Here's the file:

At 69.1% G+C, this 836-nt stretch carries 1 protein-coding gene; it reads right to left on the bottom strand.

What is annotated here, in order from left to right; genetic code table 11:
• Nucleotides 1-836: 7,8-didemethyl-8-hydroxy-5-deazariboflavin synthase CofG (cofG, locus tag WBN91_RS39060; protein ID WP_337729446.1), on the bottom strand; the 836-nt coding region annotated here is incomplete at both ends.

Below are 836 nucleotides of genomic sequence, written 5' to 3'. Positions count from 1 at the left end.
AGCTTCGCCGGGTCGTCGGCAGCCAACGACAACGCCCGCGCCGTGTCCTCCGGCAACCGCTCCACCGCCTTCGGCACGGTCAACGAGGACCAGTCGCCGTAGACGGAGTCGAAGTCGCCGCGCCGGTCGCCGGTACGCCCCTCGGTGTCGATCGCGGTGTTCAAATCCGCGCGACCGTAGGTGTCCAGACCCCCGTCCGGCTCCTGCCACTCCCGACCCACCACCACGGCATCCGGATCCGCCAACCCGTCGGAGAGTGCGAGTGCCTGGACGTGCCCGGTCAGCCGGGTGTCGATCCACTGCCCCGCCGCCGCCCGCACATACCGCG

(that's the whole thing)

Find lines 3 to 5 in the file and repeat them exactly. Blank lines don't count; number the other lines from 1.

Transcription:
• Nucleotides 1-836: 7,8-didemethyl-8-hydroxy-5-deazariboflavin synthase CofG (cofG, locus tag WBN91_RS39060; protein ID WP_337729446.1), on the bottom strand; the 836-nt coding region annotated here is incomplete at both ends.

Below are 836 nucleotides of genomic sequence, written 5' to 3'. Positions count from 1 at the left end.
AGCTTCGCCGGGTCGTCGGCAGCCAACGACAACGCCCGCGCCGTGTCCTCCGGCAACCGCTCCACCGCCTTCGGCACGGTCAACGAGGACCAGTCGCCGTAGACGGAGTCGAAGTCGCCGCGCCGGTCGCCGGTACGCCCCTCGGTGTCGATCGCGGTGTTCAAATCCGCGCGACCGTAGGTGTCCAGACCCCCGTCCGGCTCCTGCCACTCCCGACCCACCACCACGGCATCCGGATCCGCCAACCCGTCGGAGAGTGCGAGTGCCTGGACGTGCCCGGTCAGCCGGGTGTCGATCCACTGCCCCGCCGCCGCCCGCACATACCGCG